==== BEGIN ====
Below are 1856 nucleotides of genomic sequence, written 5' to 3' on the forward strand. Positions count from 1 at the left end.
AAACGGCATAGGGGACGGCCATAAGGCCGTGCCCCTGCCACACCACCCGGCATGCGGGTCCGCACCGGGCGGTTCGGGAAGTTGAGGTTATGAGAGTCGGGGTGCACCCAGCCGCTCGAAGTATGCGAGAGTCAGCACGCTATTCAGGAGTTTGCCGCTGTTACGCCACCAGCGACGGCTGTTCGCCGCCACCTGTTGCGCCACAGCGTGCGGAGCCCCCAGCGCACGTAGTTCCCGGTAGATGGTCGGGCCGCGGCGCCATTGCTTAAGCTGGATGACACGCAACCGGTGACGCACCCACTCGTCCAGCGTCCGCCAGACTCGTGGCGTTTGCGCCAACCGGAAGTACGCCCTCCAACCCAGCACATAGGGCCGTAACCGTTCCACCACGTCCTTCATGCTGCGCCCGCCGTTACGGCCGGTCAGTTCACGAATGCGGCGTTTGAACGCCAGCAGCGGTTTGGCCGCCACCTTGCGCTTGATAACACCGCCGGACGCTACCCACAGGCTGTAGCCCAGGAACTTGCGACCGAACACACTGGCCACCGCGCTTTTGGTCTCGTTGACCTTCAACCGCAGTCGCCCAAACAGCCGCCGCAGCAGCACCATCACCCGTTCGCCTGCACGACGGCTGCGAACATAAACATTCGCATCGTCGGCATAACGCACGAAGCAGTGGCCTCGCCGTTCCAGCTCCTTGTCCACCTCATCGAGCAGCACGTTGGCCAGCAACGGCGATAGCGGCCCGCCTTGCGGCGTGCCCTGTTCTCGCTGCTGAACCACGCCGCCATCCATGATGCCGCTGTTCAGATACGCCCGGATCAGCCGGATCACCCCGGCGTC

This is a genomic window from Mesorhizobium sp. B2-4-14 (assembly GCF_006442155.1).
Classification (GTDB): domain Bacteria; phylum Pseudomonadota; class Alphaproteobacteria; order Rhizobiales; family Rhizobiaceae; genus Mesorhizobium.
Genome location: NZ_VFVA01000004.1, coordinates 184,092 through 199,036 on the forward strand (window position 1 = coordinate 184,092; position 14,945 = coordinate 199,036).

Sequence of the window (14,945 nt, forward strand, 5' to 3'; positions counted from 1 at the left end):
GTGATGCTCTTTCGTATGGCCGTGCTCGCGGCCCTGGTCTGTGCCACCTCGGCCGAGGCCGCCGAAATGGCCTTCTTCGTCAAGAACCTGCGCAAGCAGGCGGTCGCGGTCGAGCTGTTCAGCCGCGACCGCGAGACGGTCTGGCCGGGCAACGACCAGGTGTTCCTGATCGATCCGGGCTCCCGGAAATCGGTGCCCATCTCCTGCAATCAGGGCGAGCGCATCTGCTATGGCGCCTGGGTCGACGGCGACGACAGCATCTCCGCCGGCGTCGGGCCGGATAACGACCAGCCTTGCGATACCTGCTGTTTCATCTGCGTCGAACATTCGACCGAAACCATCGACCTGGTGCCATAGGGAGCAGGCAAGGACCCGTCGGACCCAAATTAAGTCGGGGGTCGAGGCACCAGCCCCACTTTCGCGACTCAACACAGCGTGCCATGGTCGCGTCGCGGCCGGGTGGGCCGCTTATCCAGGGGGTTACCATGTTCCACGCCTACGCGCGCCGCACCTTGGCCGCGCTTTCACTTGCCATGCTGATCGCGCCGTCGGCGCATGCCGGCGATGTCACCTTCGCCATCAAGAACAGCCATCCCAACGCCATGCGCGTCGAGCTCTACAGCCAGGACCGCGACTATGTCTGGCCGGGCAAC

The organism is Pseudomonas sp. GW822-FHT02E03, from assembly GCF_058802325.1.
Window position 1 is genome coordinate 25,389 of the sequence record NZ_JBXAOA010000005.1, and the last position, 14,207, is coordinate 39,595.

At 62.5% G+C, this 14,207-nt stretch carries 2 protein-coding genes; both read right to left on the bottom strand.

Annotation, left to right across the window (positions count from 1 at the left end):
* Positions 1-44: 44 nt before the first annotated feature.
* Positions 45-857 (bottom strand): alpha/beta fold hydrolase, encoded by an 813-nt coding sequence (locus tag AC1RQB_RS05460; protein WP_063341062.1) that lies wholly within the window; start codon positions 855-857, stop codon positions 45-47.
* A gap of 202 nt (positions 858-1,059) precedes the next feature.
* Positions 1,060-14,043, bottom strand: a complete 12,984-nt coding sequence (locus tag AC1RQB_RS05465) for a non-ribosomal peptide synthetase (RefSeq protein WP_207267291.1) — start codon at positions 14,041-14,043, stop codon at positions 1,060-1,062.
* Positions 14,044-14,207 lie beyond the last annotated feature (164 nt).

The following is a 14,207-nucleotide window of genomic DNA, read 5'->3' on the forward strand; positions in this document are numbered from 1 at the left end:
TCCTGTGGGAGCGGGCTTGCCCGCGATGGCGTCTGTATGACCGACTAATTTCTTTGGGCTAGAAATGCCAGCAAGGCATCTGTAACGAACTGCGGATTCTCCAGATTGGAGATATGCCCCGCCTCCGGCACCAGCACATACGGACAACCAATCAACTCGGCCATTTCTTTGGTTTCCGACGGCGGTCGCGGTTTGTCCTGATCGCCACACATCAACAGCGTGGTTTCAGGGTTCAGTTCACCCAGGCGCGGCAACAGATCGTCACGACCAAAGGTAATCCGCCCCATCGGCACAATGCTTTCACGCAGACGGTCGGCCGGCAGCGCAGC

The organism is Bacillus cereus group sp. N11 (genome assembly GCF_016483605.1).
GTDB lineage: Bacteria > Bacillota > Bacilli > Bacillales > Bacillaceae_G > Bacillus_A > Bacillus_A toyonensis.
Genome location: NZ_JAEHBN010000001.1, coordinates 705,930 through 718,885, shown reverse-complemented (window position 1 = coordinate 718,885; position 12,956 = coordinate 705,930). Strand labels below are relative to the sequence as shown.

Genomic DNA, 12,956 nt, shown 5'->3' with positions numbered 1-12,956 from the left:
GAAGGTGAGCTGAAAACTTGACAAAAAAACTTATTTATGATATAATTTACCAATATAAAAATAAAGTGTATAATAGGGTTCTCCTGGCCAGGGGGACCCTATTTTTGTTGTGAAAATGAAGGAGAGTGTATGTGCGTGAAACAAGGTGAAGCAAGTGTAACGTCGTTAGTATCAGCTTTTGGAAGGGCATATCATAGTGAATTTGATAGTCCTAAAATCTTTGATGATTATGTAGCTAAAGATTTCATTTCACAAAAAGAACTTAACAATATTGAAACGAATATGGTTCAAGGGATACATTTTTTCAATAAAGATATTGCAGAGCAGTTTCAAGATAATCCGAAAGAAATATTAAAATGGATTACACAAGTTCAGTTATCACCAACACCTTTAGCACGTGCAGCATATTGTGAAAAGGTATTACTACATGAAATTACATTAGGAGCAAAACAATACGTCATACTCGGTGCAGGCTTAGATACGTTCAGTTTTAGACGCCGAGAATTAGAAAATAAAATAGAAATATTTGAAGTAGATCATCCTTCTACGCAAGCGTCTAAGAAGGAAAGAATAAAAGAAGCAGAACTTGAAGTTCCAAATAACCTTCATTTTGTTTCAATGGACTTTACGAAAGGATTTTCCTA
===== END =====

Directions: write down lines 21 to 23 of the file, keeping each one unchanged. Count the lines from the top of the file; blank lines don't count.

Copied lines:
Genome location: NZ_JAEHBN010000001.1, coordinates 705,930 through 718,885, shown reverse-complemented (window position 1 = coordinate 718,885; position 12,956 = coordinate 705,930). Strand labels below are relative to the sequence as shown.

Genomic DNA, 12,956 nt, shown 5'->3' with positions numbered 1-12,956 from the left:
GAAGGTGAGCTGAAAACTTGACAAAAAAACTTATTTATGATATAATTTACCAATATAAAAATAAAGTGTATAATAGGGTTCTCCTGGCCAGGGGGACCCTATTTTTGTTGTGAAAATGAAGGAGAGTGTATGTGCGTGAAACAAGGTGAAGCAAGTGTAACGTCGTTAGTATCAGCTTTTGGAAGGGCATATCATAGTGAATTTGATAGTCCTAAAATCTTTGATGATTATGTAGCTAAAGATTTCATTTCACAAAAAGAACTTAACAATATTGAAACGAATATGGTTCAAGGGATACATTTTTTCAATAAAGATATTGCAGAGCAGTTTCAAGATAATCCGAAAGAAATATTAAAATGGATTACACAAGTTCAGTTATCACCAACACCTTTAGCACGTGCAGCATATTGTGAAAAGGTATTACTACATGAAATTACATTAGGAGCAAAACAATACGTCATACTCGGTGCAGGCTTAGATACGTTCAGTTTTAGACGCCGAGAATTAGAAAATAAAATAGAAATATTTGAAGTAGATCATCCTTCTACGCAAGCGTCTAAGAAGGAAAGAATAAAAGAAGCAGAACTTGAAGTTCCAAATAACCTTCATTTTGTTTCAATGGACTTTACGAAAGGATTTTCCTA